during the night of May 16th, the French made so precipitate a retreat, that they abandoned their sick and wounded, cannon, war material, and intrenching tools. Levis retired upon Montreal, leaving detachments of troops at Jacques-Cartier, Three Rivers, and Sorel, for the purpose of observing, and, if possible, impeding the movements of any troops sent against Montreal.
So disheartened were the Canadians and Indians by this failure that they deserted in large bodies, and when Levis reached Montreal and vicinity the militia were despatched to their homes subject to call, while those of the regulars who were not retained in quarters at Montreal were dispersed among the inhabitants for subsistence.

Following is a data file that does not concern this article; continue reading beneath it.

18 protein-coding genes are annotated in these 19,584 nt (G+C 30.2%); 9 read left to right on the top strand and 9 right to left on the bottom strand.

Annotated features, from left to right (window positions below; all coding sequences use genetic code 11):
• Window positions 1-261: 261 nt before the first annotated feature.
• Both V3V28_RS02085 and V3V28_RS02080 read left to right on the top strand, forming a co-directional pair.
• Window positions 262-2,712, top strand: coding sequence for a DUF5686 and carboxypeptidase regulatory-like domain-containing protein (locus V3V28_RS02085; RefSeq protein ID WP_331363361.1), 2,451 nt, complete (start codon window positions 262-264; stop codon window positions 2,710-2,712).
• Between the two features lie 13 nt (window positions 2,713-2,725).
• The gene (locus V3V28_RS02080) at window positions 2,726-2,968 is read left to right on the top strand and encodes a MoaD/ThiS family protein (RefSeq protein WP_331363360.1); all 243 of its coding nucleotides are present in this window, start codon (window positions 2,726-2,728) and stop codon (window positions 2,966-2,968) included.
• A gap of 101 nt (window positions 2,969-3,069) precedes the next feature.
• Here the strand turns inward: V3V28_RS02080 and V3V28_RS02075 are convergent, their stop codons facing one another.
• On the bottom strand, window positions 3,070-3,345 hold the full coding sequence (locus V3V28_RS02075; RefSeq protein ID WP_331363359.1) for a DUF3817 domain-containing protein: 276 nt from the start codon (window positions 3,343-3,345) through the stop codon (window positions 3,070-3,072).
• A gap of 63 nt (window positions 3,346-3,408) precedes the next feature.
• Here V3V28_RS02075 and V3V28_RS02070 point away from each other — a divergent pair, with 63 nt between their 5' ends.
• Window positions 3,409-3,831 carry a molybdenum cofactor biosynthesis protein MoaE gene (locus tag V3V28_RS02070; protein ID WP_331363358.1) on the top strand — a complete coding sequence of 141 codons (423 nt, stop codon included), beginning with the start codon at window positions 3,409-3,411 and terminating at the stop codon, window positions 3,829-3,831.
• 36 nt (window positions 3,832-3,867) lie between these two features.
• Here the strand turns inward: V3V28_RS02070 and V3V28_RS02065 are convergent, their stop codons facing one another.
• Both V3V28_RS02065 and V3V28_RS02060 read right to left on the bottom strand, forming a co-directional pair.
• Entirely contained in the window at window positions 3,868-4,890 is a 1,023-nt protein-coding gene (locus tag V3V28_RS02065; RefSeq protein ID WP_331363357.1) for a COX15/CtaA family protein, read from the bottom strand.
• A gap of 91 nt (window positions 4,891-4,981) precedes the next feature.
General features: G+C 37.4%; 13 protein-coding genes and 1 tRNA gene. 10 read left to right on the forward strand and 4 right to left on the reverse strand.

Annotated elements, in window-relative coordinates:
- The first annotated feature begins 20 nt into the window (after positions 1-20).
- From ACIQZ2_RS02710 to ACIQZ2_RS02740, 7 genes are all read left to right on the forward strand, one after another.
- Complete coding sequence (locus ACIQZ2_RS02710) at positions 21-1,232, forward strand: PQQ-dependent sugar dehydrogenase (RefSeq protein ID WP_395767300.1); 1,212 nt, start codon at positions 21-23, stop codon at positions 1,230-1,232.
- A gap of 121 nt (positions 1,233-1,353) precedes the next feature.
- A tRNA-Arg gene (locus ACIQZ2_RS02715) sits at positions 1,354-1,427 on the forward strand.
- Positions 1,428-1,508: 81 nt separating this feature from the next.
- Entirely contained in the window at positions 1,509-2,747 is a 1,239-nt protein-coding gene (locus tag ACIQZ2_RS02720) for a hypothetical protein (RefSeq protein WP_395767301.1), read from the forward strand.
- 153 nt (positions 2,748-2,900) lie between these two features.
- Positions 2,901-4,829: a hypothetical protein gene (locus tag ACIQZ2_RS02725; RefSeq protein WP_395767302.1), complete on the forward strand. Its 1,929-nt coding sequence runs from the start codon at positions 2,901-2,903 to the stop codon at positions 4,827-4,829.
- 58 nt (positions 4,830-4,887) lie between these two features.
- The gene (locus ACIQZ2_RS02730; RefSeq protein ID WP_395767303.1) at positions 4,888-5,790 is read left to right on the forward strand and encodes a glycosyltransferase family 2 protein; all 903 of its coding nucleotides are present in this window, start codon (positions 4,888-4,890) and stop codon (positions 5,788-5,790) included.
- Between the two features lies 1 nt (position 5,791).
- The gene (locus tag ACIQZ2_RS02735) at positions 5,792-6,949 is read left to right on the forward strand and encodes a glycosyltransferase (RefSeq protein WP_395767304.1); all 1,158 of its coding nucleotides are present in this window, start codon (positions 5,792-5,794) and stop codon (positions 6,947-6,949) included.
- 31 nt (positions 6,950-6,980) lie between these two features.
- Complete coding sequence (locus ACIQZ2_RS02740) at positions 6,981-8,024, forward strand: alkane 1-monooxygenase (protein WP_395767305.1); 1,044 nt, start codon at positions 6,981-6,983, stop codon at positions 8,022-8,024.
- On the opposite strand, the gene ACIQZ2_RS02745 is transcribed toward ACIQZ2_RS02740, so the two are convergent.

It is now time to return to Sir Jeffery Amherst. That cautious British general had spent the winter of 1759–60 at Crown Point making arrangements for completing his operations begun the previous year. He was sanguine that this year would see the conquest of Canada, and he decided to give to the movement against Montreal a wider sweep than he had at first planned. A force from Quebec was to ascend the St. Lawrence, capture the intervening French posts, and accept the surrender of the Canadian people on the way. At Albany and Schenectady a large force was to be assembled for the main expedition, but instead of sending it in one column, via Lake Champlain and the Richelieu, Amherst decided to divide it, he himself going with the bulk of his army to Oswego, and thence down the St. Lawrence to Montreal, while a second column under Colonel Haviland would travel overland by the old route, reaching the St. Lawrence at or near Montreal. The three contingents, Amherst's, Haviland's, and Murray's, would then combine and at-tempt the reduction of Montreal. Amherst thus contemplated the concentration of an overwhelming force upon the headquarters of the enemy, and the leaving of no dangerous posts on the flanks of his advance. The result was one of the most extensive and comprehensive enveloping movements ever attempted in military history.